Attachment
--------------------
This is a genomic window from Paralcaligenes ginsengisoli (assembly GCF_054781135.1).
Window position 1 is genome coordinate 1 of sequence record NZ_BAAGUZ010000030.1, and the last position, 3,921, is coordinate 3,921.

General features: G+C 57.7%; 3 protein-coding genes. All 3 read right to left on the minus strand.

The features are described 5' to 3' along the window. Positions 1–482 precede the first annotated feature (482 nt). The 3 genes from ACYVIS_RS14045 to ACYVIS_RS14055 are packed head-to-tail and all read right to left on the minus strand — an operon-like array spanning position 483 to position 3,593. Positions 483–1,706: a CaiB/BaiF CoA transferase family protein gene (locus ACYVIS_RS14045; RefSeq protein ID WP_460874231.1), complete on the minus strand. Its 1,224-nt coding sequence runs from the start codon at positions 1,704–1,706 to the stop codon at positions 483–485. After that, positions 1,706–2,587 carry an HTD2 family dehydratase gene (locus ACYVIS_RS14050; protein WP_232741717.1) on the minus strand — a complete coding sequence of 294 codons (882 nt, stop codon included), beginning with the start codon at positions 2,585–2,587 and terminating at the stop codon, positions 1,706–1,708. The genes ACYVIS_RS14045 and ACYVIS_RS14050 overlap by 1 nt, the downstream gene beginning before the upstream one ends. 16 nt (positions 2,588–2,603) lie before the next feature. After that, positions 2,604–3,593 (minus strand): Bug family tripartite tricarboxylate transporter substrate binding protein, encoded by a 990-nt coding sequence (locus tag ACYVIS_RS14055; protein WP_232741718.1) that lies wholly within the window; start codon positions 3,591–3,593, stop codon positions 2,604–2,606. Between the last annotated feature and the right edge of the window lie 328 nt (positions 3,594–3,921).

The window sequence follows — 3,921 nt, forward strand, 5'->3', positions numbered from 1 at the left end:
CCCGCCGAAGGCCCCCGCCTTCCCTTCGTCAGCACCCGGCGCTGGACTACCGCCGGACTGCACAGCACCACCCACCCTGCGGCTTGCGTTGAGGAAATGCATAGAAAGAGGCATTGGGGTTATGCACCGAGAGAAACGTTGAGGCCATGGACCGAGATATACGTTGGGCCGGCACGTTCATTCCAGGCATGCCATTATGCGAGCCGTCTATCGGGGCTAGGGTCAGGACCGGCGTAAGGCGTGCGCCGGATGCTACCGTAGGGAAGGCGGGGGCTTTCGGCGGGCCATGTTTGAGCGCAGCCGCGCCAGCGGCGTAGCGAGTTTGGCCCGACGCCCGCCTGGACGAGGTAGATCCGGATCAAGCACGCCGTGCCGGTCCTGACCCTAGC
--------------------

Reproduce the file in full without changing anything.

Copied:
This is a genomic window from Paralcaligenes ginsengisoli (assembly GCF_054781135.1).
Window position 1 is genome coordinate 1 of sequence record NZ_BAAGUZ010000030.1, and the last position, 3,921, is coordinate 3,921.

General features: G+C 57.7%; 3 protein-coding genes. All 3 read right to left on the minus strand.

The features are described 5' to 3' along the window. Positions 1–482 precede the first annotated feature (482 nt). The 3 genes from ACYVIS_RS14045 to ACYVIS_RS14055 are packed head-to-tail and all read right to left on the minus strand — an operon-like array spanning position 483 to position 3,593. Positions 483–1,706: a CaiB/BaiF CoA transferase family protein gene (locus ACYVIS_RS14045; RefSeq protein ID WP_460874231.1), complete on the minus strand. Its 1,224-nt coding sequence runs from the start codon at positions 1,704–1,706 to the stop codon at positions 483–485. After that, positions 1,706–2,587 carry an HTD2 family dehydratase gene (locus ACYVIS_RS14050; protein WP_232741717.1) on the minus strand — a complete coding sequence of 294 codons (882 nt, stop codon included), beginning with the start codon at positions 2,585–2,587 and terminating at the stop codon, positions 1,706–1,708. The genes ACYVIS_RS14045 and ACYVIS_RS14050 overlap by 1 nt, the downstream gene beginning before the upstream one ends. 16 nt (positions 2,588–2,603) lie before the next feature. After that, positions 2,604–3,593 (minus strand): Bug family tripartite tricarboxylate transporter substrate binding protein, encoded by a 990-nt coding sequence (locus tag ACYVIS_RS14055; protein WP_232741718.1) that lies wholly within the window; start codon positions 3,591–3,593, stop codon positions 2,604–2,606. Between the last annotated feature and the right edge of the window lie 328 nt (positions 3,594–3,921).

The window sequence follows — 3,921 nt, forward strand, 5'->3', positions numbered from 1 at the left end:
CCCGCCGAAGGCCCCCGCCTTCCCTTCGTCAGCACCCGGCGCTGGACTACCGCCGGACTGCACAGCACCACCCACCCTGCGGCTTGCGTTGAGGAAATGCATAGAAAGAGGCATTGGGGTTATGCACCGAGAGAAACGTTGAGGCCATGGACCGAGATATACGTTGGGCCGGCACGTTCATTCCAGGCATGCCATTATGCGAGCCGTCTATCGGGGCTAGGGTCAGGACCGGCGTAAGGCGTGCGCCGGATGCTACCGTAGGGAAGGCGGGGGCTTTCGGCGGGCCATGTTTGAGCGCAGCCGCGCCAGCGGCGTAGCGAGTTTGGCCCGACGCCCGCCTGGACGAGGTAGATCCGGATCAAGCACGCCGTGCCGGTCCTGACCCTAGC